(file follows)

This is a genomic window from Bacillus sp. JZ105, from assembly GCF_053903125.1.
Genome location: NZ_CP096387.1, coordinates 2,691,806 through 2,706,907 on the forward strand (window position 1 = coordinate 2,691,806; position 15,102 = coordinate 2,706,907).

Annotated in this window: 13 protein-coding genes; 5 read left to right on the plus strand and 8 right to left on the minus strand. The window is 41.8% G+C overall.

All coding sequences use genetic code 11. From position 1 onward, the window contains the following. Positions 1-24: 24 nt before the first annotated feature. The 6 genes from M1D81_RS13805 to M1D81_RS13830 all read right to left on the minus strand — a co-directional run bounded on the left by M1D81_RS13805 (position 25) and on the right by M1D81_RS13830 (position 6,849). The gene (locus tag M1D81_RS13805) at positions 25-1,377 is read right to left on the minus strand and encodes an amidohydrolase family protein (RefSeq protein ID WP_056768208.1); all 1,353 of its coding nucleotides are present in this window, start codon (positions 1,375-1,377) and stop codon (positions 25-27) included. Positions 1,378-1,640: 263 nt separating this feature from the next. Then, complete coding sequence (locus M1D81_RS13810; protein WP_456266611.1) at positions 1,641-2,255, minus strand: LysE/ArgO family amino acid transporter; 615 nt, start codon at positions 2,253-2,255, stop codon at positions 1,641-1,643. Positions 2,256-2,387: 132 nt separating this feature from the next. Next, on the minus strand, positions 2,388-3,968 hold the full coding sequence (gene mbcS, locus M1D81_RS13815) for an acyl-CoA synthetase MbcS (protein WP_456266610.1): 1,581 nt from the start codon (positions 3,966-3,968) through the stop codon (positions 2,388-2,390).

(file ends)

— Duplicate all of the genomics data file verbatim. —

This is a genomic window from Bacillus sp. JZ105, from assembly GCF_053903125.1.
Genome location: NZ_CP096387.1, coordinates 2,691,806 through 2,706,907 on the forward strand (window position 1 = coordinate 2,691,806; position 15,102 = coordinate 2,706,907).

Annotated in this window: 13 protein-coding genes; 5 read left to right on the plus strand and 8 right to left on the minus strand. The window is 41.8% G+C overall.

All coding sequences use genetic code 11. From position 1 onward, the window contains the following. Positions 1-24: 24 nt before the first annotated feature. The 6 genes from M1D81_RS13805 to M1D81_RS13830 all read right to left on the minus strand — a co-directional run bounded on the left by M1D81_RS13805 (position 25) and on the right by M1D81_RS13830 (position 6,849). The gene (locus tag M1D81_RS13805) at positions 25-1,377 is read right to left on the minus strand and encodes an amidohydrolase family protein (RefSeq protein ID WP_056768208.1); all 1,353 of its coding nucleotides are present in this window, start codon (positions 1,375-1,377) and stop codon (positions 25-27) included. Positions 1,378-1,640: 263 nt separating this feature from the next. Then, complete coding sequence (locus M1D81_RS13810; protein WP_456266611.1) at positions 1,641-2,255, minus strand: LysE/ArgO family amino acid transporter; 615 nt, start codon at positions 2,253-2,255, stop codon at positions 1,641-1,643. Positions 2,256-2,387: 132 nt separating this feature from the next. Next, on the minus strand, positions 2,388-3,968 hold the full coding sequence (gene mbcS, locus M1D81_RS13815) for an acyl-CoA synthetase MbcS (protein WP_456266610.1): 1,581 nt from the start codon (positions 3,966-3,968) through the stop codon (positions 2,388-2,390).